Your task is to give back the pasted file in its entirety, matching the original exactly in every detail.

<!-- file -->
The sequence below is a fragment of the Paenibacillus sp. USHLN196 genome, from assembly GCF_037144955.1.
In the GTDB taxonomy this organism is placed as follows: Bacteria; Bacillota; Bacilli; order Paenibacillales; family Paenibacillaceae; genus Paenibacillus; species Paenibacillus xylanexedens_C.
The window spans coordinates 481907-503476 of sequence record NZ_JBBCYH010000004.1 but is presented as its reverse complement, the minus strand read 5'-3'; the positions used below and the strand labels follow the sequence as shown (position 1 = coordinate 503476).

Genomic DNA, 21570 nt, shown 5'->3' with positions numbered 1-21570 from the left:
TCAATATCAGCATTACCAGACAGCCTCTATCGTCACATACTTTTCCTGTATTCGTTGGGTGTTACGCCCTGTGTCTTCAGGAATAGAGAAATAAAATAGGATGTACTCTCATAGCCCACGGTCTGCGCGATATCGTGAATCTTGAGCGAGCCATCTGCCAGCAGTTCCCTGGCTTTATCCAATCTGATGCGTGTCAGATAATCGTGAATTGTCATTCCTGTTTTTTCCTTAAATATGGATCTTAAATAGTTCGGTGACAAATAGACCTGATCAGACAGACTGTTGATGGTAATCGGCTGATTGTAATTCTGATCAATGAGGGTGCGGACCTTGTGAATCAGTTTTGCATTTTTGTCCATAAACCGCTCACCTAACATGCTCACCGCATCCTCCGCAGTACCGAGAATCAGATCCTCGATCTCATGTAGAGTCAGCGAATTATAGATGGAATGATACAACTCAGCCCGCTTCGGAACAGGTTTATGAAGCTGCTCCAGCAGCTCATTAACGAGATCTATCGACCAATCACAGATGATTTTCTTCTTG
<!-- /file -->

The sequence below is a fragment of the Paenibacillus sp. USHLN196 genome, from assembly GCF_037144955.1.
In the GTDB taxonomy this organism is placed as follows: Bacteria; Bacillota; Bacilli; order Paenibacillales; family Paenibacillaceae; genus Paenibacillus; species Paenibacillus xylanexedens_C.
The window spans coordinates 481907-503476 of sequence record NZ_JBBCYH010000004.1 but is presented as its reverse complement, the minus strand read 5'-3'; the positions used below and the strand labels follow the sequence as shown (position 1 = coordinate 503476).

Genomic DNA, 21570 nt, shown 5'->3' with positions numbered 1-21570 from the left:
TCAATATCAGCATTACCAGACAGCCTCTATCGTCACATACTTTTCCTGTATTCGTTGGGTGTTACGCCCTGTGTCTTCAGGAATAGAGAAATAAAATAGGATGTACTCTCATAGCCCACGGTCTGCGCGATATCGTGAATCTTGAGCGAGCCATCTGCCAGCAGTTCCCTGGCTTTATCCAATCTGATGCGTGTCAGATAATCGTGAATTGTCATTCCTGTTTTTTCCTTAAATATGGATCTTAAATAGTTCGGTGACAAATAGACCTGATCAGACAGACTGTTGATGGTAATCGGCTGATTGTAATTCTGATCAATGAGGGTGCGGACCTTGTGAATCAGTTTTGCATTTTTGTCCATAAACCGCTCACCTAACATGCTCACCGCATCCTCCGCAGTACCGAGAATCAGATCCTCGATCTCATGTAGAGTCAGCGAATTATAGATGGAATGATACAACTCAGCCCGCTTCGGAACAGGTTTATGAAGCTGCTCCAGCAGCTCATTAACGAGATCTATCGACCAATCACAGATGATTTTCTTCTTG